I am deeply concerned that the Holy Spirit, even in contexts where His work is emphasized and His presence evoked, has become the “misrepresented God.”

Francis Chan agrees: “He is not an indistinct ‘power’ or ‘thing.’ I often hear people referring to the Spirit as an ‘it,’ as if the ‘Spirit’ is a ‘thing’ or ‘force’ that we can control or use. This distinction may seem subtle or trivial, but is actually a very serious misunderstanding of the Spirit and his role in our lives.”[ii]

This confusion ultimately detracts from the compelling New Testament teaching on the person of the Spirit dwelling within us. This can subtly diminish our conscious, moment-by-moment enjoyment and consistent empowerment by the indwelling Christ. Most troubling, a confused view of the Holy Spirit can distort the sufficiency of our promised new covenant experience based on the glorious person, sufficient work, and clear promises of Jesus Christ.

Toward a New Covenant Vocabulary

Scottish New Testament scholar I.H. Marshall once noted, “Christians are adept at the loose use of language.”[iii] In Appendix Two of my book, Transforming Presence, I offered what I believe are some essential correctives in how we speak about the work of the Holy Spirit. I hope these clarifications will be helpful to you — particularly if you believe that the gospel changes everything, the finished work of Christ is monumental, that the new covenant is important, and that words matter. Martin Sanders, CEO of YouthScape, once tweeted, “If worship is an act of total devotion, then it demands our minds as well as our hearts.”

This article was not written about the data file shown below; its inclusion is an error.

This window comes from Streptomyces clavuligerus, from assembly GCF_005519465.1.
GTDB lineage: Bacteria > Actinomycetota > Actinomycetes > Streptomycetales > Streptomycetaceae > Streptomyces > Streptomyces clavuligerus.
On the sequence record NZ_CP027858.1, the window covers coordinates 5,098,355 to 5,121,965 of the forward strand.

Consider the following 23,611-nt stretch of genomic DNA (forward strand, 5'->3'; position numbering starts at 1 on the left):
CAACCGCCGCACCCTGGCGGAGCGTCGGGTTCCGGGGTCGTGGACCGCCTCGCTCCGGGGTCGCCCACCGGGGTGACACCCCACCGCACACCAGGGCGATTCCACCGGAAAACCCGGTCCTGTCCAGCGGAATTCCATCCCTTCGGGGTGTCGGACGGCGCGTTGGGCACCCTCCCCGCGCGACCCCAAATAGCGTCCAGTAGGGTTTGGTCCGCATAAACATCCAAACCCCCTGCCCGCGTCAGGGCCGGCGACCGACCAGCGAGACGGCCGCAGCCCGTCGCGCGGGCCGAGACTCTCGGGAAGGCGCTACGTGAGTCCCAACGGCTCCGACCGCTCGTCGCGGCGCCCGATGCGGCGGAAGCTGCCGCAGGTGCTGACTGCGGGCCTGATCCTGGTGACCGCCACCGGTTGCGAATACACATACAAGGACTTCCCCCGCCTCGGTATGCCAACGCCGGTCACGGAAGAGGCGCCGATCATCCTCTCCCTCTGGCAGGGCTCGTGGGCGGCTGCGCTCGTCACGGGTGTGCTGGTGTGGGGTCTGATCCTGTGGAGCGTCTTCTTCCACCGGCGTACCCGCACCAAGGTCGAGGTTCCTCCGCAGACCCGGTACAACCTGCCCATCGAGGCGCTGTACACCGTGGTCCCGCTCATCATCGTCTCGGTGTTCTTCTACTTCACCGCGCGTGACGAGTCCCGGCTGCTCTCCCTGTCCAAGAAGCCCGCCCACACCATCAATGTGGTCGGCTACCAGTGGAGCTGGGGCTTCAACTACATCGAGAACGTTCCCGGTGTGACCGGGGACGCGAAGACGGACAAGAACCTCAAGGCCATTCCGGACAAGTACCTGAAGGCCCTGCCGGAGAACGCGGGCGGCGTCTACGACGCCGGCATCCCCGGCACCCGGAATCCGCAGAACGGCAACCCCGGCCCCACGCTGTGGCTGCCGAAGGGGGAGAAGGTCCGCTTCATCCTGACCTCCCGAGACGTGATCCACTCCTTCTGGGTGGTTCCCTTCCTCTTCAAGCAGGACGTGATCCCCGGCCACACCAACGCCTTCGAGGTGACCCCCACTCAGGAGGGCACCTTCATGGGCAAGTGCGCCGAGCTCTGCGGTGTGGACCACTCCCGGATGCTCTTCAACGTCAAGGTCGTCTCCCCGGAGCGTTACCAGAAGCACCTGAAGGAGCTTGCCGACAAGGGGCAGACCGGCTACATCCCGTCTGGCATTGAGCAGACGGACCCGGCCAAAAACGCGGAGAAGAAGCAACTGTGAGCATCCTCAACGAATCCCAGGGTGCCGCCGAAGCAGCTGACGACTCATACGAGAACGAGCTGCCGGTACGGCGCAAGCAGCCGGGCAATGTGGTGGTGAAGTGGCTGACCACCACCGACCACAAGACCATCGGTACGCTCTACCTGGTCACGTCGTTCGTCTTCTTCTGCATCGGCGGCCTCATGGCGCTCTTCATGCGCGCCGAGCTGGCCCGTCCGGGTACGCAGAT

“Christians are adept at the loose use of language.” I.H. Marshall

 

“If worship is an act of total devotion, then it demands our minds as well as our hearts.” Martin Sanders

While discussing this book project with a theologically astute president of a Midwestern Bible college, he was somewhat astounded by my thesis. He admitted that what I was proposing was correct but that he, and many of us, would need to be more careful about how we typically speak about the work of the Holy Spirit. He suggested the clarification of a better vocabulary. So, with the belief that such a recommendation is profitable, here it is:

Instead of praying, “Thank You that we can come into Your presence” we could pray, “Thank You that Your presence has come into us.”

 

INSTEAD OF:HOW ABOUT:
“Lord, we welcome You.”
“Lord, we are grateful for Your indwelling presence,” or “Thank You for welcoming us at the cross; now we give You praise for the glory of the gospel.”
“We just want to soak in the Holy Spirit.”
“Lord, enable us to honor and obey the indwelling Holy Spirit.”